Aftermath 2016 (6): Dark future for Ireland at Eurovision

In this series of articles we are not only looking at the stories of succes at Eurovision 2016. We also focus on the disappointments. In today’s episode, we write about the reactions after Nikcy Byrne’s failure to reach the final for Ireland.

Ireland, still the record holder of seven victories at the contest, has lost their magic spell for quite a long time now. Since 2001, they have only made it to the top 10 of the final twice, and Ireland has failed to qualify through the semi finals six times since 2004. Nicky Byrne was the third act in a row to keep Ireland out of the grand final.

The iternal selection of the former singer from Westlife led to high expectations, since Ireland finally went for a relatively big name, in stead of young unexperienced talent. However, the first doubts started arrising on the internet after his presentation of ‘Sunlight’ at the Ray d’Arcy Show. His vocal skills were not what people expected.

In Stockholm, Nikcy did not even come close to qualifying for the final. At the end of the second semi final, Ireland was not announced among the top 10 entries and therefore failed to qualify to compete in the final. It was later revealed that Ireland placed fifteenth in the semi-final, receiving a total of 46 points: 31 points from the televoting and 15 points from the juries.

The Aftermath

Of course, disappointment was huge in the Irish camp. Together with Sergey Lazarev from Russia, Nicky Byrne was probably the most famous character before the contest took place to be on stage. At first, he could hide it a bit on Twitter.

On the day of the final however, Nicky was tweeting about dinner and “if there was something on tv that night,” seemingly being over the bad result already. But a couple of days later, the bitterness really struck him, apparantly stating “Obviously, it’d bring more audience from a Westlife point of view. But I don’t know… Listen, I think you could send U2 and I think it doesn’t really matter anymore.”

The biggest challenge for broadcaster RTÉ is to approach it differently, and stick to a long-term strategy. The fact that their gameplan of picking arrived artists did not work out this time, does not mean it has to be changed. A return to the old mentoring system with young unexperienced artists does not seem like the right thing to do. But if Ireland keeps changing its strategy completely every year, its future at the contest seems to be pretty dark, with an even longer streak of “Dutch results” possibly ahead of them.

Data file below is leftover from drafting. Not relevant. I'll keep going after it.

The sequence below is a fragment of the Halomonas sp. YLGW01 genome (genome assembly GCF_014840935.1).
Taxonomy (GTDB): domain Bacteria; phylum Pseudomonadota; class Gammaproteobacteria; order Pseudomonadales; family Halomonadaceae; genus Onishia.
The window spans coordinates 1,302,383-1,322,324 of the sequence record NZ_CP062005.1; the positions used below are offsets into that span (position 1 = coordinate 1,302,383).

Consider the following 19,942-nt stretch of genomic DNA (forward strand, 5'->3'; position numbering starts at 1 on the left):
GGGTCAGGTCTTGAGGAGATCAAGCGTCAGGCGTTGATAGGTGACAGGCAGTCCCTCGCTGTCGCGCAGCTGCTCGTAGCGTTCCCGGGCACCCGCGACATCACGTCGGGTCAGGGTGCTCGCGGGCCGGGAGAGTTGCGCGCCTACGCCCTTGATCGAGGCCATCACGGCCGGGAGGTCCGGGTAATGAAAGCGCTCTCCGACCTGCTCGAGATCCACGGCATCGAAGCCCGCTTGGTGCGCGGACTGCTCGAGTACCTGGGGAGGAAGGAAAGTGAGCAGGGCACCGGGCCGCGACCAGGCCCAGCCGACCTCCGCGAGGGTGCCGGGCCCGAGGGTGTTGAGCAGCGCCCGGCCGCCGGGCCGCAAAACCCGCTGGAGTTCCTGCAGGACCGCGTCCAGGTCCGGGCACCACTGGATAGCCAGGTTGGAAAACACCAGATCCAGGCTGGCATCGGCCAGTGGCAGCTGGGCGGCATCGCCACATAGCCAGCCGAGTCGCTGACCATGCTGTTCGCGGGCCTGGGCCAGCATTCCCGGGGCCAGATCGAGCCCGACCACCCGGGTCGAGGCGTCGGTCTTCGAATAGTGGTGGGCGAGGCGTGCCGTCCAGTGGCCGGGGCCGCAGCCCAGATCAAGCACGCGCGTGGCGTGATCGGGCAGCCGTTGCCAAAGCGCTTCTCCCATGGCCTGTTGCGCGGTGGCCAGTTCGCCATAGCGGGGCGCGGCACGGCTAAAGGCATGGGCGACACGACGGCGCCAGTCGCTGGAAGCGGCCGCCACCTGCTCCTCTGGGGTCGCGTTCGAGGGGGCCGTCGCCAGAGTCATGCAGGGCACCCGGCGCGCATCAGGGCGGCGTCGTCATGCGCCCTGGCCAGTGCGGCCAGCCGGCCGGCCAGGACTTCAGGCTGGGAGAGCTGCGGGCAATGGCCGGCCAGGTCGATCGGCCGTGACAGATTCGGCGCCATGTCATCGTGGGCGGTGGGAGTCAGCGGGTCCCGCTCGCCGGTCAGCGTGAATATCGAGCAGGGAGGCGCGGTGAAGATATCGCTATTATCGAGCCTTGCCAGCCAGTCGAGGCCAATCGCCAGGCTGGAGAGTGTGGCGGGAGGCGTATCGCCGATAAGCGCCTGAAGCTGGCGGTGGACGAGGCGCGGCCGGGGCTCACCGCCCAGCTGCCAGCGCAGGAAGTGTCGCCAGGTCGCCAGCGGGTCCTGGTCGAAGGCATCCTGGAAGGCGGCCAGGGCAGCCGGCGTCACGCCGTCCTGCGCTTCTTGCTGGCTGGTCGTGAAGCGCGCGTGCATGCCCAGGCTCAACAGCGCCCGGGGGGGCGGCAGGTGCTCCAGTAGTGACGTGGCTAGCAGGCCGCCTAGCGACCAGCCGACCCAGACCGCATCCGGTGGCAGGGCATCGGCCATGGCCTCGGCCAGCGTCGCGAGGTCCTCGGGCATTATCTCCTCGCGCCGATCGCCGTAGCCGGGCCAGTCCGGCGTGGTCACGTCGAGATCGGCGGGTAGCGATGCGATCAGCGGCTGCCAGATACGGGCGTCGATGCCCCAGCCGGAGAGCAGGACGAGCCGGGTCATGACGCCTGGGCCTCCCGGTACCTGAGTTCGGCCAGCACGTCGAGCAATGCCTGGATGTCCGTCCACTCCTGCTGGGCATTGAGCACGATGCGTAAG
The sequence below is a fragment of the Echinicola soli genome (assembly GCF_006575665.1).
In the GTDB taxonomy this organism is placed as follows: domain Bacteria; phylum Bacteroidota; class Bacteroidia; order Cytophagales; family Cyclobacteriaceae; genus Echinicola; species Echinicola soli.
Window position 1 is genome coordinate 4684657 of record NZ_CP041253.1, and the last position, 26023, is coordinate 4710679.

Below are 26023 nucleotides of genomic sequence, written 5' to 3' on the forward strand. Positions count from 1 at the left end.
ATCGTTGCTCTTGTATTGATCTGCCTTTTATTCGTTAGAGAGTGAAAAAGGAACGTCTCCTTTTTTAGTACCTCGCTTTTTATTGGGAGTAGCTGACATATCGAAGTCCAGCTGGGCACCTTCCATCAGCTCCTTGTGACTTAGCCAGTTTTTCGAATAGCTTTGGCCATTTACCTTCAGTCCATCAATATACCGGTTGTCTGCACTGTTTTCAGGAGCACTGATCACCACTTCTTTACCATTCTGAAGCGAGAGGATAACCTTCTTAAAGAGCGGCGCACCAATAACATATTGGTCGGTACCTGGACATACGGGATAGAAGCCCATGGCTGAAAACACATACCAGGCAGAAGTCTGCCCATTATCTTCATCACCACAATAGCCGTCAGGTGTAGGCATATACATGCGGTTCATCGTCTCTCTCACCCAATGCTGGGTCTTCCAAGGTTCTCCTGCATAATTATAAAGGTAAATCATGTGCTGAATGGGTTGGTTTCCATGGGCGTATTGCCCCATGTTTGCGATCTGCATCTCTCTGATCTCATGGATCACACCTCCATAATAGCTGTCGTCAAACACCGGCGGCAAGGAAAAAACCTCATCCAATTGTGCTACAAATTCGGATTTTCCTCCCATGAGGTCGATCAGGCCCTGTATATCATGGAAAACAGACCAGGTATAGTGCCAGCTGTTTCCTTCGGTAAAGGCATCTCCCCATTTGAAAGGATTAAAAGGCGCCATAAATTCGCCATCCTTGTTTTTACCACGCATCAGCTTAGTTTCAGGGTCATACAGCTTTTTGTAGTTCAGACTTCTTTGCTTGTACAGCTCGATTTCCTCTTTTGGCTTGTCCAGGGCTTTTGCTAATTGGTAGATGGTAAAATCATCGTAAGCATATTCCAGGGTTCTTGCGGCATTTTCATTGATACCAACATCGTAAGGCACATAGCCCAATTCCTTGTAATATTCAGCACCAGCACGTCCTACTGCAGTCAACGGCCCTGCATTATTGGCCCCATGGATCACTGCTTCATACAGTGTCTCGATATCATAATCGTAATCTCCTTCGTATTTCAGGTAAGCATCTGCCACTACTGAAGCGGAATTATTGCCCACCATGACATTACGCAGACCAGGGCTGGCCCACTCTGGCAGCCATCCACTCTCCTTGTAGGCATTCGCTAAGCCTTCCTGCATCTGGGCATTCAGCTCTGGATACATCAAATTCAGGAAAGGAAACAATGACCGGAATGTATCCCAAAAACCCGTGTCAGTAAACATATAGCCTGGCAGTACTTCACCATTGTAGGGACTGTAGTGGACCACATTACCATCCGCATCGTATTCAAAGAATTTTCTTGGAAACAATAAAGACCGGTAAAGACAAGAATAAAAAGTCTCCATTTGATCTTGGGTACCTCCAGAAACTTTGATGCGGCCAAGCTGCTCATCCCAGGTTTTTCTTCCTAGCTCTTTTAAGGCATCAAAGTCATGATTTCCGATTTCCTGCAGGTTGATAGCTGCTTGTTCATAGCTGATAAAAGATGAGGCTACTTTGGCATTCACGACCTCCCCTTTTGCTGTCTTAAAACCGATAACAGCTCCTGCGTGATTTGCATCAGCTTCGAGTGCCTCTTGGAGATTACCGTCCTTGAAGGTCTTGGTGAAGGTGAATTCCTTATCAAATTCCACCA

1. Couldn’t agree more, some things RTE really need to do:
    1. Lose the “we’ve won it most times” aren’t we the best attitude, last time was 1996 and the contest is different now.
    2. Stop now with the “bloc voting” is to blame for everything, poor us. Yes there is bloc voting, but a good song will qualify and do well.
    3. If holding a National Final, get it out of the RTE studios, sound is terrible.
    4. When presenting the song before the contest give more thought to the presentation, and for goodness sake don’t think, we’re Irish let’s stick some Irish dancers and drummers in! 2014 perfect example, but look at Slovenia the same year, that’s something Ireland could have done!
    5. Get rid of Marty Whelan, time for a fresh younger voice, do what the BBC is doing make it more an event, get people to tweet in about their Eurovision parties etc.
    6. when picking an Act, pick someone who has a strong vocal, stage presence, and if singing about “Sunlight” have a sun in the background with bright colours in the presentation.

  2. Nicky’s performance was really pitiful, and the song wasn’t any better either. What were they expecting? And dear Nicky, you may be a DILF, but no Bono…

  3. Ireland should look inside instead of pointing the finger to other causes then themselves.
    YThe song, the voice, the performance, the act, the lighting: really everything was weaker than weak. 15th placec is fully deserved. U2 could have won if they participated, even so the Cranberries, Corrs and other big names. Besides it’s wierd to expect that all other 41 countries don’t want to be in the top 10 and work for it. If you want to have a good result, work harder to beat the 1/42 or 10/42 statistics.

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